Sunday Sermon – Lent 5 2006

As we make our progress towards the cross, this year we are reading on Sunday from John’s gospel. And John is the one who always tries to unpack what  it all means.

The other gospel writers give us a good old story, but John had a bit more time to reflect on things and he told his story to tell us what it meant, not simply to try to tell us what happened.

And the readings over the last couple of weeks suggest that John perceived a development in the way Jesus was thinking as he headed off to Jerusalem.

Last week, we read John 3:16, with its promise of salvation for everyone who believed.

This week, the story has moved on. Jesus is prompted by the arrival of some characters whom we have heard little of before now.

The Greeks.  At the festival there were some Greeks and they said, “Sir, we wish to see Jesus”.

It is a simple request.

Sir, we wish to see Jesus. In a moment, I will ask you to think about what happens if we are asked that question.

But for now, think about the Greeks at the feast. Who were they? What were they doing in Jerusalem.

Well, they were in some ways the outsiders. People who were outside the covenant history which the Jews had developed, but people who loved God nonetheless and who came to worship there.

When they came asking, “We wish to see Jesus”, they raised all sorts of dilemmas.

Were these people a part of God’s plan for the world.

Were these people included in God’s love.

Were these people, outsiders and foreigners fit to meet with Jesus.

And we have this rather comic story. First they approached Philip (who had a Greek name) and said “We want to see Jesus” and then Philip didn’t know what to do, and he told Andrew.  And Andrew didn’t know what to do and so they went to Jesus himself.

And the response which John recorded is rather surprising. For we are not told of the meeting itself. Presumably, Jesus did meet with these people, but John misses that bit out and tells us what Jesus said, and what he meant.

And it is extraordinary.

Those following Jesus firstly thought that they would be OK because they, like him were Jews, God’s chosen ones. Then, last week, we heard that Jesus had other ideas, about believe and responding to God. And now, prompted by this visit by these foreigners, Jesus develops his ideas even further.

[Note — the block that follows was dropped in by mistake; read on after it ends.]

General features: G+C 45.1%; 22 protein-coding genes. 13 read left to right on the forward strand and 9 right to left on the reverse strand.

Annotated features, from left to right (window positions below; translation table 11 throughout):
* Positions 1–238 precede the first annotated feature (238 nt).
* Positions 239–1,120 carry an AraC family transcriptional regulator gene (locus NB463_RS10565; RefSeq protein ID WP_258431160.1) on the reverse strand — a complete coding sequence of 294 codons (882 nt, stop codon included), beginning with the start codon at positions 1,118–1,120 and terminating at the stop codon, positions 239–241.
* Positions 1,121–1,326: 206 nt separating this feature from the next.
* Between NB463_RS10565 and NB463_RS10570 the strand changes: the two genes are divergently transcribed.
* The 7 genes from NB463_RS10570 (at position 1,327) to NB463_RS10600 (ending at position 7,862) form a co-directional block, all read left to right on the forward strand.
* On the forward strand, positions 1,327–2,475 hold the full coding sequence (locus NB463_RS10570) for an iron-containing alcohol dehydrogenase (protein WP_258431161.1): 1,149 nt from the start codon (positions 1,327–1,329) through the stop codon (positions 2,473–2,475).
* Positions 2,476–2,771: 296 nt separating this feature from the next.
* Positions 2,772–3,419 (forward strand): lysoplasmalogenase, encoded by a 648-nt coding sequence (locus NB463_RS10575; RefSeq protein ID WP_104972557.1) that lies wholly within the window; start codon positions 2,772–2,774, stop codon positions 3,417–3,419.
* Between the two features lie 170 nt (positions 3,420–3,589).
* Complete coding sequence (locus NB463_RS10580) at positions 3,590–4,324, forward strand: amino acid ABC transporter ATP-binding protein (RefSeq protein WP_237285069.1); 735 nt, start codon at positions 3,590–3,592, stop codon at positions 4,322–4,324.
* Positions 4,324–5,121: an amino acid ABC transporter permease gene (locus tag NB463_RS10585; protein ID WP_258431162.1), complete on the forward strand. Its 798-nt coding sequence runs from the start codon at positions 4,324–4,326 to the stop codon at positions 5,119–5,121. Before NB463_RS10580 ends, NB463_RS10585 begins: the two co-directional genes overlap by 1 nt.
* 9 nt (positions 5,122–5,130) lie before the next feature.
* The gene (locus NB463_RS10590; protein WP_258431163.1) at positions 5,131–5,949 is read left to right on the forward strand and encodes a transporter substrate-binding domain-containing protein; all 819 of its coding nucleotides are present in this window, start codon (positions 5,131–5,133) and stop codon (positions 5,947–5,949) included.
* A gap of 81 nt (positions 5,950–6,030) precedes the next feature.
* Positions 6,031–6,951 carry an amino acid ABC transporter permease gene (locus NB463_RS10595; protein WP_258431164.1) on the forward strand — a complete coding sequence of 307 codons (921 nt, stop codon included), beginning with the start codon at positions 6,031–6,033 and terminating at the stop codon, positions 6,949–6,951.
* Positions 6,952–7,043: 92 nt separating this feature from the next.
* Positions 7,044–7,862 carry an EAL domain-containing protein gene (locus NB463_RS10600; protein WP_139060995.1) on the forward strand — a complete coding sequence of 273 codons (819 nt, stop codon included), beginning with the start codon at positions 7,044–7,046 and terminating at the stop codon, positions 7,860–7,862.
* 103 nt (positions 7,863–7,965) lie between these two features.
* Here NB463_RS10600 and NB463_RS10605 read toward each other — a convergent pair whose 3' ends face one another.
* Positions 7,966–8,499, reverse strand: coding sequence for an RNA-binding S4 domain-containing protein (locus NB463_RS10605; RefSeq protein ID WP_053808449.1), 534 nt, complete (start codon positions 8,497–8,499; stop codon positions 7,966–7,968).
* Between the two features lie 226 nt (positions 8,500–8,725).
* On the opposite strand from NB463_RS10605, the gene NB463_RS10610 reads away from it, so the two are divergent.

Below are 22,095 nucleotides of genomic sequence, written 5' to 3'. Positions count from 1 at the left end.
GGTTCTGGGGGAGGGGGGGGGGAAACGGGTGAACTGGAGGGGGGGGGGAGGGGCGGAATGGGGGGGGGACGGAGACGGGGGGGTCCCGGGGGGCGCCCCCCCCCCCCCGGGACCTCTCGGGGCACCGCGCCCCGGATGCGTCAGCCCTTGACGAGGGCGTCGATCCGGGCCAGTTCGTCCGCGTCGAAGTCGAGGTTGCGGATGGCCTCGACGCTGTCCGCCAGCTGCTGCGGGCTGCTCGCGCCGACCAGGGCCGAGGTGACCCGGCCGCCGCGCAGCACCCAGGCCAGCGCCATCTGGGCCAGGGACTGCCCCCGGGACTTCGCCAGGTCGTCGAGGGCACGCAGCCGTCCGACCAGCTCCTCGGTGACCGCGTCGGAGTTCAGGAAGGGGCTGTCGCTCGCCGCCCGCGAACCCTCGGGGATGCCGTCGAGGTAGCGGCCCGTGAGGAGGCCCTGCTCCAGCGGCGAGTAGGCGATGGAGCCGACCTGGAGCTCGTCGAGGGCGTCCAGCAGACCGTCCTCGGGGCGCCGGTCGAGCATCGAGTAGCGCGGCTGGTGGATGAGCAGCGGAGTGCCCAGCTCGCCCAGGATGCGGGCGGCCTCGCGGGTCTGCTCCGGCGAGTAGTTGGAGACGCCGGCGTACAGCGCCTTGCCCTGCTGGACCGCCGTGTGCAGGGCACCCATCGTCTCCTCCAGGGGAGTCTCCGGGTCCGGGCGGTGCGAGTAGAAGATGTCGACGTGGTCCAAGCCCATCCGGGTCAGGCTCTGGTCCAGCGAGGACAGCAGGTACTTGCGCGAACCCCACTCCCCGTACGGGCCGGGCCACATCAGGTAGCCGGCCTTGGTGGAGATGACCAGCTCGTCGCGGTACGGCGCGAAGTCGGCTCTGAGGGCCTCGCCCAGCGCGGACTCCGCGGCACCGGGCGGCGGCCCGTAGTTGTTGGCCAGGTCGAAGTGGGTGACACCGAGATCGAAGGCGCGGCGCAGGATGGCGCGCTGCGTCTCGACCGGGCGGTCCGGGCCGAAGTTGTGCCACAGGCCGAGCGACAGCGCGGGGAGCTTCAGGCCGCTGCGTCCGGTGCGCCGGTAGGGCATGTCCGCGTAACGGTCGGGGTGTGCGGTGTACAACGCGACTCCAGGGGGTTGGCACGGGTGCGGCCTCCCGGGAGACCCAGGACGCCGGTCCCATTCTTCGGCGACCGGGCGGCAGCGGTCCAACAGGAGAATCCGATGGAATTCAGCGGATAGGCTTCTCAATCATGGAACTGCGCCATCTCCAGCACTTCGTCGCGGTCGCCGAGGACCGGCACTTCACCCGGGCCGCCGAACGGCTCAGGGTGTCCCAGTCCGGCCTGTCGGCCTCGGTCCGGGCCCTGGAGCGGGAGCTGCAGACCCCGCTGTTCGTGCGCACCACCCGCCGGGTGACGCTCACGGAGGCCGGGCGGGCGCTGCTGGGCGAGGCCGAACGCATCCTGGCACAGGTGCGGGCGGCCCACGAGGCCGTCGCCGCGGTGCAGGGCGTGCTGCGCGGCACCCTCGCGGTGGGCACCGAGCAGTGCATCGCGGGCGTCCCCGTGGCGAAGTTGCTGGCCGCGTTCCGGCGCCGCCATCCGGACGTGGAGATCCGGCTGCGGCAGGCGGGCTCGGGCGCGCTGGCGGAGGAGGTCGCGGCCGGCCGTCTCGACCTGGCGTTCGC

Because of his passion, because of his coming death, because of the pain and suffering that he would go through, because he would be lifted up from the earth,…

Because of all this, all people would be drawn to him

And the outsiders, those who came with their simple question prompted Jesus into making clear to those around him that the old ways were going to change.

A new covenant was on its way. Just as Jeremiah had spoken of so long ago.

A new covenant, which was not based on race. It would not be based on whether you were Jewish.

Neither would it be based on who your ancestors were.

Neither was it to be based on outward keeping of the law.

No, by his passion and death, Jesus was bringing in a new covenant.  A covenant which included people. A covenant based on love. A covenant based on passion. A covenant written on the heart.

This is the gospel.  This is the very essence of the gospel. This is what Jesus came to tell us:

That no-one can be left out again. That no-one can be excluded from God’s love.

Not by being Greek, not by being human, not by being you or I.

No, nothing can exclude us from the love of God.

It is a covenant written on the heart of all people of goodwill. God’s love is bigger than us. It leaves no one out and includes the unexpected.

If you think about it, a lot of the things which are going on in our own time and place are about these ideas. Who is included and who is excluded.

At last, people are beginning to speak of policies of social inclusion.  Making sure that people are not excluded from all the good things in life by poverty. The good things are for everyone.

The gospel is clear.  Everyone is included in the love of God.

And that is where we leave Jesus this morning. The shadow of the cross is beginning to fall across him. The passion – death and suffering are not far away, and in the face of that, he speaks of drawing everyone to him.

His eyes are open to the people around him. His mind is open to what will happen.  His heart is open to the whole world, insiders and apparent outsiders.

There we leave him for today, as we get ready for the rest of the story to unfold.



  1. Howard says

    God’s love leaves no one out and includes the unexpected”

    Your sermon reminded me that a have just read CHRISTIANITY REDISCOVERED: An Epistle from the Masai by Vincent J Donovan.(SCM Press, 9th Impression 1996)

    If you want to read about inclusion of people in community, rather than individual conversions, and have your ideas of mission turned on their head, this book is an eye-opener.

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